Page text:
Published by Jack Morgan on 6th March 2012
Taylor Big Baby Acoustic Guitar
I’ve had one of these for over 10 years now and it’s still my baby. It’s super convenient, gorgeous sounding and didn’t cost me over £1000 like other Taylor guitars.
An overview: 15/16 the size of a normal dreadnought acoustic guitar. Made in Taylor's factory in El Cajon, California USA. 20 frets. The top is made from sitka spruce. The sides and back are made from sapele laminate, the neck from mahogany and the fretboard and bridge from ebony, all with a varnish finish. Doesn’t come with a pickup (though I’ve now installed a Fishman which sounds amazing). Came with a smart, lightweight gig bag, which has lasted well. Not much bracing going on inside the guitar, which probably accounts for how light it is… seems to be fitted together mostly with glue. Although I’ve scratched my baby quite a bit over the years, the structural integrity and intonation have not suffered at all.
The sound: Lovely and bright with a focused bottom end (might not have the kind of power that some players would like). Excellent for finger picking. Very good for recording – clean and articulate and comes across really well when mic’d up properly.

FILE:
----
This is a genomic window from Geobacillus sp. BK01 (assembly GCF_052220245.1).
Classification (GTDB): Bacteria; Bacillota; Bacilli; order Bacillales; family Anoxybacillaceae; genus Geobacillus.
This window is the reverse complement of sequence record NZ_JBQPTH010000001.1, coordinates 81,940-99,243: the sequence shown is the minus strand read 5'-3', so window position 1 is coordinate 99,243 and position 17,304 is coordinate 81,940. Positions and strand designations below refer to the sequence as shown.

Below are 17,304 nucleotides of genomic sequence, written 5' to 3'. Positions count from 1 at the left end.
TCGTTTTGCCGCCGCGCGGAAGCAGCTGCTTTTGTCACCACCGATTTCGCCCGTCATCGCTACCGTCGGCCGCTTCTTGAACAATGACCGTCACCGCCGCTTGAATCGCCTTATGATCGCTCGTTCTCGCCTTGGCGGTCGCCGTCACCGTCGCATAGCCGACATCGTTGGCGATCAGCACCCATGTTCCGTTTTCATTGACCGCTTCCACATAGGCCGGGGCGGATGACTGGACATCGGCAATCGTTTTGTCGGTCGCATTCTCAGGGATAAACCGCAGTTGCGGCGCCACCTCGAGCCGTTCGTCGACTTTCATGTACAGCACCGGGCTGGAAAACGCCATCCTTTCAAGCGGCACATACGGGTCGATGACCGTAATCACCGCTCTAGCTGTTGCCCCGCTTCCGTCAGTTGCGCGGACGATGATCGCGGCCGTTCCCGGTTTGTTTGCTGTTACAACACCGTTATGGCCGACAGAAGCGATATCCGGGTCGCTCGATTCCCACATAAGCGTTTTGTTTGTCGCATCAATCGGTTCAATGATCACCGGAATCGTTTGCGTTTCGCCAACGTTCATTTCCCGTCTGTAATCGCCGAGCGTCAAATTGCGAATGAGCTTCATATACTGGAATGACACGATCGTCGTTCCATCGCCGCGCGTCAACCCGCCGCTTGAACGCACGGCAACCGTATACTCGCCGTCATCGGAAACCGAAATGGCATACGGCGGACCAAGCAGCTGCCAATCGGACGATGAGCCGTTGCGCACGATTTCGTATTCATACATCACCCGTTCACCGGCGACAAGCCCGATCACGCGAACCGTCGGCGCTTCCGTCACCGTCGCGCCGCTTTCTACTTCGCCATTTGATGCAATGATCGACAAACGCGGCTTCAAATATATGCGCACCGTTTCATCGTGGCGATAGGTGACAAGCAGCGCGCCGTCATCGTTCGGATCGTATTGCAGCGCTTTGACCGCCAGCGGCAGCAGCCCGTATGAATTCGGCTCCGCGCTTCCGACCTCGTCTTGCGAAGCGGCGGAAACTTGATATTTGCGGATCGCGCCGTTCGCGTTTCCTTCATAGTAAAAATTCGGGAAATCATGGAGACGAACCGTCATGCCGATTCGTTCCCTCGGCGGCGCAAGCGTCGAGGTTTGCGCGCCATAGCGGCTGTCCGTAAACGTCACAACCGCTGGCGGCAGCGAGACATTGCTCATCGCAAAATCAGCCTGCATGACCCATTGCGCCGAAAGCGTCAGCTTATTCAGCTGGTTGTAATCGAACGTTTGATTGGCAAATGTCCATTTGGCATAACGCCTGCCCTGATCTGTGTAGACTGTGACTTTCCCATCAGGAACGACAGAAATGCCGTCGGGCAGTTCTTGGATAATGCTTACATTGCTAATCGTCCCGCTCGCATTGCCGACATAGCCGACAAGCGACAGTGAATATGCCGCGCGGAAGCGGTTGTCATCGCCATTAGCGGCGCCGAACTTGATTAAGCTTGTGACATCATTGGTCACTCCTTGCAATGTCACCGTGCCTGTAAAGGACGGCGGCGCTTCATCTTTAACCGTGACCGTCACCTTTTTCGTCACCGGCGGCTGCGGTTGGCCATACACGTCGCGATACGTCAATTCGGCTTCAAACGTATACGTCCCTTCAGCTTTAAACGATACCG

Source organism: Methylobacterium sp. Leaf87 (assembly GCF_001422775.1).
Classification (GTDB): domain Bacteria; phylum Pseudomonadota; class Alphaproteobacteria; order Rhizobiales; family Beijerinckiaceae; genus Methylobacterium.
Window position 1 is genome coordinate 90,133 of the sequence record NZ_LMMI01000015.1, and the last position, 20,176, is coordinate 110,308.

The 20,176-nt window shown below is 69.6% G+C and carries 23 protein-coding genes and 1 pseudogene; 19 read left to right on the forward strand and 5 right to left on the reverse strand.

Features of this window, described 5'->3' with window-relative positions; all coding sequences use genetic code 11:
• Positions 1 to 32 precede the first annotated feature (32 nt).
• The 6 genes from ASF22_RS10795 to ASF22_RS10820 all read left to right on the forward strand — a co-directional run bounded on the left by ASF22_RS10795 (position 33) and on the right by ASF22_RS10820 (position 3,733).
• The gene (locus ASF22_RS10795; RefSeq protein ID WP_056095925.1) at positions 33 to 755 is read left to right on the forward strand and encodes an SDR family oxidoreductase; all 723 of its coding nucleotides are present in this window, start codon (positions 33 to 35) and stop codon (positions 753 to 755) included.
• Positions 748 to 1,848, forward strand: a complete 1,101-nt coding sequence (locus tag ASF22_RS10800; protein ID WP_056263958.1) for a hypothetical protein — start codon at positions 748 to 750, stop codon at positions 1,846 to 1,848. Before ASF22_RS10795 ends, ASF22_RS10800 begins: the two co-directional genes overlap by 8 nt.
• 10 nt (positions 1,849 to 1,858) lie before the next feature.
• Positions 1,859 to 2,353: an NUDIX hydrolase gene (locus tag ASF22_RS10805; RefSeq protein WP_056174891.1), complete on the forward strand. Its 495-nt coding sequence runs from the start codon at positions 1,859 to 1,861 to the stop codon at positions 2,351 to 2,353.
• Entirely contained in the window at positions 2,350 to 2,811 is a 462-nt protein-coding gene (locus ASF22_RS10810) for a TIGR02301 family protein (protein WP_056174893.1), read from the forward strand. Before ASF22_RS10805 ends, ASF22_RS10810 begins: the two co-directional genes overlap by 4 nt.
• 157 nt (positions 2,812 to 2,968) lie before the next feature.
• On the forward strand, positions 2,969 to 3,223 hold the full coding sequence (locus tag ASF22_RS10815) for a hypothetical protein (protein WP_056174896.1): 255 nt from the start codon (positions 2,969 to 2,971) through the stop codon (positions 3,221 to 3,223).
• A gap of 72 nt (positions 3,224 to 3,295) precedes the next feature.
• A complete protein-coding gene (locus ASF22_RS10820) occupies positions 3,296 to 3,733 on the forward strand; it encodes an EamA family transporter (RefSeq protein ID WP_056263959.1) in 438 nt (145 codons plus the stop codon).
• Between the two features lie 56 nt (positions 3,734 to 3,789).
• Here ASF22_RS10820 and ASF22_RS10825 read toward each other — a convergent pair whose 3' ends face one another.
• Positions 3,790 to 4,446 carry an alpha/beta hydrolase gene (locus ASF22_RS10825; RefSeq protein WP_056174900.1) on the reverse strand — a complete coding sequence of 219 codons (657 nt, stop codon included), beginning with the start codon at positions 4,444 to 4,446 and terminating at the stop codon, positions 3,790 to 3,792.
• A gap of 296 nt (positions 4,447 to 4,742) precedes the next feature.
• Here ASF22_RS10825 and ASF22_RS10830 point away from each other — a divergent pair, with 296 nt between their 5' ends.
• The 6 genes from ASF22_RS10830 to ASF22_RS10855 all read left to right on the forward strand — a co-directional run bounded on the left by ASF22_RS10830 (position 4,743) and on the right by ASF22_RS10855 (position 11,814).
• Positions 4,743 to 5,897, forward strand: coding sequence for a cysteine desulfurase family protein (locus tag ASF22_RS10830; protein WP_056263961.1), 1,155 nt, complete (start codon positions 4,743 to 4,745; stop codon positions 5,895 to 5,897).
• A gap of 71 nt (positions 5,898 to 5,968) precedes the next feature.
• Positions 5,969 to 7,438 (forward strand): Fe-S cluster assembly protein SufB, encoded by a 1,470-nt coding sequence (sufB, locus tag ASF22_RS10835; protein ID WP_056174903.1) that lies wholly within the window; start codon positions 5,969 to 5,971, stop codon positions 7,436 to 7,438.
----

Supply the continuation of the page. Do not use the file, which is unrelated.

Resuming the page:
Finally, I love how easy to play the Big Baby is! A breeze compared to other dreadnoughts, especially since the action on mine is set quite low. However, this means that I actually tend to struggle when I have to use other people’s guitars. Whoops!
By Mark_Andrasko on 30th March 2012
Taylor Big Baby
I'm only writing this review because I LOVE this guitar and I feel I should elaborate on something the previous reviewer only spent one sentence on.
This guitar is truly amazing at fingerpicking.
If I could rate it 10/10 on sound quality for just fingerpicking I would but unfortunately for me, the Big Baby falls pretty flat when played with a guitar pick. I've never played or seen another guitar like it... beautiful when played one way and just not as good with the other. If you're strictly a strummer I would strongly suggest looking elsewhere. I have a Takamine Jumbo that I play when I want to rock out.
The other downside is probably what makes it so lush and sculpted at fingerpicking.. the overall durability feels pretty weak giving the Big Baby what I feel is a very appropriate name. You should probably "baby" this guitar. (And I do!) The lacquer is very lightly applied on this sensitive flower compared to my Takamine which has an armor like coating I could start a bar fight with.
If you're a fingerpicker you have to consider this guitar for the price. If you don't fingerpick, walk away or learn how to fingerpick!